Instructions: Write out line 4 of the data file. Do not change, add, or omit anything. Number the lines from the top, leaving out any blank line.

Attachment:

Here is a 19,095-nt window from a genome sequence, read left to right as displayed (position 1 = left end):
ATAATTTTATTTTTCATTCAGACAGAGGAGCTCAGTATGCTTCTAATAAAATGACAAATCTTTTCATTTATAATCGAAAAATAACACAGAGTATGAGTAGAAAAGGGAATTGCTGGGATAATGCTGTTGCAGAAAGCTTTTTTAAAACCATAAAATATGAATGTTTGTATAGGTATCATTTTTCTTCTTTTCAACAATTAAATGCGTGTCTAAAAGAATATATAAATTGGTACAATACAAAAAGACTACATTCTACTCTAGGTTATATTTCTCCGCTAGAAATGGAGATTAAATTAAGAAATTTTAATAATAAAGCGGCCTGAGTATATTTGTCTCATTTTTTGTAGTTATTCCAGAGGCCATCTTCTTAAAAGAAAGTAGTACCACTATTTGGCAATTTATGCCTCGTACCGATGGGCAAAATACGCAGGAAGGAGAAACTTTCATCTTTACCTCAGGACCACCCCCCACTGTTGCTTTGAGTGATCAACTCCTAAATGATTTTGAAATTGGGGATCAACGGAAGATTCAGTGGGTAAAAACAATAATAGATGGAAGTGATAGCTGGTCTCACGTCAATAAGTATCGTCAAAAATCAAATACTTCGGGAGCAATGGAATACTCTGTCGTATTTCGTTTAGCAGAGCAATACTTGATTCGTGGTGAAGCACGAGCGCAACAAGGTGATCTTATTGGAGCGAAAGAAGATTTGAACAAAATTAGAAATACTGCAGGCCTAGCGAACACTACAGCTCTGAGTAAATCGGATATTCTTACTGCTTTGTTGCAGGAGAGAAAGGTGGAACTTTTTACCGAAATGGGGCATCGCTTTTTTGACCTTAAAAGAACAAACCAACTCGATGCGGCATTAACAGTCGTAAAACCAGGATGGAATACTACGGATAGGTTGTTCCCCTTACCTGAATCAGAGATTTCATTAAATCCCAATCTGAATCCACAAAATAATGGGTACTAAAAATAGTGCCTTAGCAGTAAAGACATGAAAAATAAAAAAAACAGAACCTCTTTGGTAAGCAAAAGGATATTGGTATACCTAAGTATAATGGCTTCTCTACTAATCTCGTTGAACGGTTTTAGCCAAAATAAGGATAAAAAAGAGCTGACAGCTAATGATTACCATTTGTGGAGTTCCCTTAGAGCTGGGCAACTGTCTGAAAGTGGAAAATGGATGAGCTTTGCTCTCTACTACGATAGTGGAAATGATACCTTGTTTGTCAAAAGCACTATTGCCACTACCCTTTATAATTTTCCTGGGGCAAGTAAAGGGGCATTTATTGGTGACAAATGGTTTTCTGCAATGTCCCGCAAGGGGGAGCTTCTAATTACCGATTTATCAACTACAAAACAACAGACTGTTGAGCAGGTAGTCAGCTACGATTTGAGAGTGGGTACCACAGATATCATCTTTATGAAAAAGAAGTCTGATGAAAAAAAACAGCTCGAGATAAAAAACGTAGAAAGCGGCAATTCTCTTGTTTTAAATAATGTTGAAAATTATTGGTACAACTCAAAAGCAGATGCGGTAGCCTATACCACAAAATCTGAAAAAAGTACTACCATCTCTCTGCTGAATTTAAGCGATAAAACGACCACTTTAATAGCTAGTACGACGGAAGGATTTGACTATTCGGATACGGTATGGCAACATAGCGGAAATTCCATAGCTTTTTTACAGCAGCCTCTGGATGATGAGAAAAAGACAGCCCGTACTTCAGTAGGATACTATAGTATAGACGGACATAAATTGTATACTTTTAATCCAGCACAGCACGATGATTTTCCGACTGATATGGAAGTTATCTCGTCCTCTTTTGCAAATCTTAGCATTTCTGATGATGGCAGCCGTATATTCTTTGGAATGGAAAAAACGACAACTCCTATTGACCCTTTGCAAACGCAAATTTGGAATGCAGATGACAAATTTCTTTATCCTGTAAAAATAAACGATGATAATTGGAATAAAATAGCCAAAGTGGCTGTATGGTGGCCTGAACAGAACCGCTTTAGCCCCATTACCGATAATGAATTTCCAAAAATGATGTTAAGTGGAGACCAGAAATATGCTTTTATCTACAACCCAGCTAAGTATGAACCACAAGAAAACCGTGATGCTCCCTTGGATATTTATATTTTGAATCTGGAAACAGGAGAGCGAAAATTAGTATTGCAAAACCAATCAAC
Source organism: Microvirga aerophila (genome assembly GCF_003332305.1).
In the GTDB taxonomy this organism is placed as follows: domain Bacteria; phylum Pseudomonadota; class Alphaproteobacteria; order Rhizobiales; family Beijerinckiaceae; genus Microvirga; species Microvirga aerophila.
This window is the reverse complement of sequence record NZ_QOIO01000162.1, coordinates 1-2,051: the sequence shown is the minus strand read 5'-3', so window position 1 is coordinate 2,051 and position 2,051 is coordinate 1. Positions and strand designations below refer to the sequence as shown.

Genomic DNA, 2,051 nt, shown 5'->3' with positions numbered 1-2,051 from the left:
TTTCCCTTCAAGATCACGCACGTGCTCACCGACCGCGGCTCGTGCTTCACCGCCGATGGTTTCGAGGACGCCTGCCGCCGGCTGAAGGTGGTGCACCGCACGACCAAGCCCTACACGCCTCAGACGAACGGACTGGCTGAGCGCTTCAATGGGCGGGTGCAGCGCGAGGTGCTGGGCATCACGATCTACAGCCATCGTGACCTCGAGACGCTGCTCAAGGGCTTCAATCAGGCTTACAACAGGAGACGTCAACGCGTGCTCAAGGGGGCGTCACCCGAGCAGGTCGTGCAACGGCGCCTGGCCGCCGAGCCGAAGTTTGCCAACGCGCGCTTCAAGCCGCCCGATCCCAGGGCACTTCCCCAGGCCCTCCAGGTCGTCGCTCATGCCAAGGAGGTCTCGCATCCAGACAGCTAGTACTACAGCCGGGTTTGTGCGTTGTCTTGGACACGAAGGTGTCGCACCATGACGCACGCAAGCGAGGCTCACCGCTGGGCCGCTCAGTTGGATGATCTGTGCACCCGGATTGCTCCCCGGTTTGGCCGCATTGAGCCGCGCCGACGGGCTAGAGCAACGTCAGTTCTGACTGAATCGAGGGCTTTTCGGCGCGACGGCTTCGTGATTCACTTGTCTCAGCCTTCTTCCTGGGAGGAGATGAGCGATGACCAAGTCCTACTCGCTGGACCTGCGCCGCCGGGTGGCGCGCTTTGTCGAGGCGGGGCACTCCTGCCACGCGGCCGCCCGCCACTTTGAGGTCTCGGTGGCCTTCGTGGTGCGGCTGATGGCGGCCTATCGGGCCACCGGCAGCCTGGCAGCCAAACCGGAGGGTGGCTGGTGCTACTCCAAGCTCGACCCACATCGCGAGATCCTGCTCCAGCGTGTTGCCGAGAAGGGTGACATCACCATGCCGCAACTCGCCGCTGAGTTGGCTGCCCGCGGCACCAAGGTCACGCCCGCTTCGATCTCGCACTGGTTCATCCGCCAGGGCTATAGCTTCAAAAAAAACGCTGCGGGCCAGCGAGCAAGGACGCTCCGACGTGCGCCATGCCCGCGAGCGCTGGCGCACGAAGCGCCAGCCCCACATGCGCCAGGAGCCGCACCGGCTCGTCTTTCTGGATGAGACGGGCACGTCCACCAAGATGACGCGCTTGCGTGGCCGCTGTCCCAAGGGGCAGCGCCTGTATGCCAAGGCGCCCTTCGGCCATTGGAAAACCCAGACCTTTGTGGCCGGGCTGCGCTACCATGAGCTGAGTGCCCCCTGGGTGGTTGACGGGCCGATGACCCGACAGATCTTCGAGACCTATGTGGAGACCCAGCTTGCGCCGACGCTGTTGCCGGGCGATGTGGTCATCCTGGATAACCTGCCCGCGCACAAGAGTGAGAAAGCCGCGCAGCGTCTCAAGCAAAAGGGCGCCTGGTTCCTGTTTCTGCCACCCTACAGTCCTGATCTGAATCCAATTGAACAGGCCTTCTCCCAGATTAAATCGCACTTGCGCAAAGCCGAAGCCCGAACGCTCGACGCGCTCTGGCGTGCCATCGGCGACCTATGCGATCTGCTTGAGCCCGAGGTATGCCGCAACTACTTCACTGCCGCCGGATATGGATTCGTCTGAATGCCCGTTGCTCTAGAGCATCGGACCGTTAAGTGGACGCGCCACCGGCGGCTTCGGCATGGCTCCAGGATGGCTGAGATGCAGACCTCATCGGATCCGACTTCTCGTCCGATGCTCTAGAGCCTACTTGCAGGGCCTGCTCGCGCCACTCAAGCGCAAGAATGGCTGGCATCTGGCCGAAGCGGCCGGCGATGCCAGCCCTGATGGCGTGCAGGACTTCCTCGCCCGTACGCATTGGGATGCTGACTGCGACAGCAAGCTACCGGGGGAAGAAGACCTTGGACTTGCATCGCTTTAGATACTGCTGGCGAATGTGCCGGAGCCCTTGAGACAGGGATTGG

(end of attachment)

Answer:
In the GTDB taxonomy this organism is placed as follows: domain Bacteria; phylum Pseudomonadota; class Alphaproteobacteria; order Rhizobiales; family Beijerinckiaceae; genus Microvirga; species Microvirga aerophila.